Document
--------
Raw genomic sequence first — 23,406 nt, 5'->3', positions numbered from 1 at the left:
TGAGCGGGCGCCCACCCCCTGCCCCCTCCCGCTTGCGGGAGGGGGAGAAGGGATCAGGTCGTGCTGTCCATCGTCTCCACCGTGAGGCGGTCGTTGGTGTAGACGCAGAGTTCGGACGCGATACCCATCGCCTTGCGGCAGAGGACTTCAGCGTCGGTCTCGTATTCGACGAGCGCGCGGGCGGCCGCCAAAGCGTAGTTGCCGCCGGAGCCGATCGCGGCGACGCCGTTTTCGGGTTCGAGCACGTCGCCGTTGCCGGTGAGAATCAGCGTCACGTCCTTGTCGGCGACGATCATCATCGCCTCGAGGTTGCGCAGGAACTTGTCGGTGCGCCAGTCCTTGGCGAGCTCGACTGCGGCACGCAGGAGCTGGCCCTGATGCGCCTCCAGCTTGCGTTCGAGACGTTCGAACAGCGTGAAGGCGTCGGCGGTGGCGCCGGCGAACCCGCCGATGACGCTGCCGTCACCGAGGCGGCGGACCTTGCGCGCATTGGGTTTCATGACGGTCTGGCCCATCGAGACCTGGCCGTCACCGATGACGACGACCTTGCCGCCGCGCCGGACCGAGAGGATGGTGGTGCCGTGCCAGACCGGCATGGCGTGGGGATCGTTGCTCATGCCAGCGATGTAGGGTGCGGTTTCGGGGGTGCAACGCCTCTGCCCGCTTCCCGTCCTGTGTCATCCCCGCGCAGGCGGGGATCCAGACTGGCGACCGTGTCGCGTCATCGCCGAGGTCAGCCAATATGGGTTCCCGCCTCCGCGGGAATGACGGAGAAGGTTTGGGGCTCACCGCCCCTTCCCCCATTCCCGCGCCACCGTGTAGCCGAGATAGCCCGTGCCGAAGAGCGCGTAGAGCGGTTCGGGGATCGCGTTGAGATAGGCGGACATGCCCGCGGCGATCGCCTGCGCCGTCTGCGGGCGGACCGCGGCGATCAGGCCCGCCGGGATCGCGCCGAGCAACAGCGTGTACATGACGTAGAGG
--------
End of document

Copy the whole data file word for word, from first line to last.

Raw genomic sequence first — 23,406 nt, 5'->3', positions numbered from 1 at the left:
TGAGCGGGCGCCCACCCCCTGCCCCCTCCCGCTTGCGGGAGGGGGAGAAGGGATCAGGTCGTGCTGTCCATCGTCTCCACCGTGAGGCGGTCGTTGGTGTAGACGCAGAGTTCGGACGCGATACCCATCGCCTTGCGGCAGAGGACTTCAGCGTCGGTCTCGTATTCGACGAGCGCGCGGGCGGCCGCCAAAGCGTAGTTGCCGCCGGAGCCGATCGCGGCGACGCCGTTTTCGGGTTCGAGCACGTCGCCGTTGCCGGTGAGAATCAGCGTCACGTCCTTGTCGGCGACGATCATCATCGCCTCGAGGTTGCGCAGGAACTTGTCGGTGCGCCAGTCCTTGGCGAGCTCGACTGCGGCACGCAGGAGCTGGCCCTGATGCGCCTCCAGCTTGCGTTCGAGACGTTCGAACAGCGTGAAGGCGTCGGCGGTGGCGCCGGCGAACCCGCCGATGACGCTGCCGTCACCGAGGCGGCGGACCTTGCGCGCATTGGGTTTCATGACGGTCTGGCCCATCGAGACCTGGCCGTCACCGATGACGACGACCTTGCCGCCGCGCCGGACCGAGAGGATGGTGGTGCCGTGCCAGACCGGCATGGCGTGGGGATCGTTGCTCATGCCAGCGATGTAGGGTGCGGTTTCGGGGGTGCAACGCCTCTGCCCGCTTCCCGTCCTGTGTCATCCCCGCGCAGGCGGGGATCCAGACTGGCGACCGTGTCGCGTCATCGCCGAGGTCAGCCAATATGGGTTCCCGCCTCCGCGGGAATGACGGAGAAGGTTTGGGGCTCACCGCCCCTTCCCCCATTCCCGCGCCACCGTGTAGCCGAGATAGCCCGTGCCGAAGAGCGCGTAGAGCGGTTCGGGGATCGCGTTGAGATAGGCGGACATGCCCGCGGCGATCGCCTGCGCCGTCTGCGGGCGGACCGCGGCGATCAGGCCCGCCGGGATCGCGCCGAGCAACAGCGTGTACATGACGTAGAGG